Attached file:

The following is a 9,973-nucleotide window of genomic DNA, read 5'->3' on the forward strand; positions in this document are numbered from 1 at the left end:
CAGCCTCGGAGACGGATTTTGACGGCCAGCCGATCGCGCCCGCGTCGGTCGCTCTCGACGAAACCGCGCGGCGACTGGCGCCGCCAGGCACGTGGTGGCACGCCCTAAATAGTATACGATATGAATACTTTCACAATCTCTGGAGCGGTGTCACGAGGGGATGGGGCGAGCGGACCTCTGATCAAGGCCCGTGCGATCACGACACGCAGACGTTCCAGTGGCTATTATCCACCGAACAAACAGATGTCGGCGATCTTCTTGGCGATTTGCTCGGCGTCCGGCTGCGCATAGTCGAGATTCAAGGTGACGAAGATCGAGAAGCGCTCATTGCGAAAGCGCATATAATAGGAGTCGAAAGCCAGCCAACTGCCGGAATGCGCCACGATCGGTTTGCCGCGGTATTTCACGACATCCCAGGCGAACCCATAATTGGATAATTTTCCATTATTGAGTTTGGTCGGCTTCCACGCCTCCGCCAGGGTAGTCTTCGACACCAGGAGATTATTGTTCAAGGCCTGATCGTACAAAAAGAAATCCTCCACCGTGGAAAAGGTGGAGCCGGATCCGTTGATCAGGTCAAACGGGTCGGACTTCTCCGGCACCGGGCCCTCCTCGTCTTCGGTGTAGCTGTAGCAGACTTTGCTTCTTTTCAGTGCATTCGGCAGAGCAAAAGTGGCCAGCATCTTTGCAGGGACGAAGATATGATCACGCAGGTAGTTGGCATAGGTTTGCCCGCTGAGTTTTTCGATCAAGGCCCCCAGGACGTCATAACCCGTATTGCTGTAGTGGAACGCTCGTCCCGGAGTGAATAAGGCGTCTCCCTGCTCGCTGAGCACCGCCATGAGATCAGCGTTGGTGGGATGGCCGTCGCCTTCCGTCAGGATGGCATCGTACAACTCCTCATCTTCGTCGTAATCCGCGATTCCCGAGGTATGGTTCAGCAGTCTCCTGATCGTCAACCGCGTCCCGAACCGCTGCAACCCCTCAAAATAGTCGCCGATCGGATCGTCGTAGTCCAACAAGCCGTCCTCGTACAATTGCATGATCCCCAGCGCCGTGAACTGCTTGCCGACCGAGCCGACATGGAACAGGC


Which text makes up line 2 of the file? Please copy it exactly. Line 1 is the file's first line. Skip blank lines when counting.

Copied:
CAGCCTCGGAGACGGATTTTGACGGCCAGCCGATCGCGCCCGCGTCGGTCGCTCTCGACGAAACCGCGCGGCGACTGGCGCCGCCAGGCACGTGGTGGCACGCCCTAAATAGTATACGATATGAATACTTTCACAATCTCTGGAGCGGTGTCACGAGGGGATGGGGCGAGCGGACCTCTGATCAAGGCCCGTGCGATCACGACACGCAGACGTTCCAGTGGCTATTATCCACCGAACAAACAGATGTCGGCGATCTTCTTGGCGATTTGCTCGGCGTCCGGCTGCGCATAGTCGAGATTCAAGGTGACGAAGATCGAGAAGCGCTCATTGCGAAAGCGCATATAATAGGAGTCGAAAGCCAGCCAACTGCCGGAATGCGCCACGATCGGTTTGCCGCGGTATTTCACGACATCCCAGGCGAACCCATAATTGGATAATTTTCCATTATTGAGTTTGGTCGGCTTCCACGCCTCCGCCAGGGTAGTCTTCGACACCAGGAGATTATTGTTCAAGGCCTGATCGTACAAAAAGAAATCCTCCACCGTGGAAAAGGTGGAGCCGGATCCGTTGATCAGGTCAAACGGGTCGGACTTCTCCGGCACCGGGCCCTCCTCGTCTTCGGTGTAGCTGTAGCAGACTTTGCTTCTTTTCAGTGCATTCGGCAGAGCAAAAGTGGCCAGCATCTTTGCAGGGACGAAGATATGATCACGCAGGTAGTTGGCATAGGTTTGCCCGCTGAGTTTTTCGATCAAGGCCCCCAGGACGTCATAACCCGTATTGCTGTAGTGGAACGCTCGTCCCGGAGTGAATAAGGCGTCTCCCTGCTCGCTGAGCACCGCCATGAGATCAGCGTTGGTGGGATGGCCGTCGCCTTCCGTCAGGATGGCATCGTACAACTCCTCATCTTCGTCGTAATCCGCGATTCCCGAGGTATGGTTCAGCAGTCTCCTGATCGTCAACCGCGTCCCGAACCGCTGCAACCCCTCAAAATAGTCGCCGATCGGATCGTCGTAGTCCAACAAGCCGTCCTCGTACAATTGCATGATCCCCAGCGCCGTGAACTGCTTGCCGACCGAGCCGACATGGAACAGGC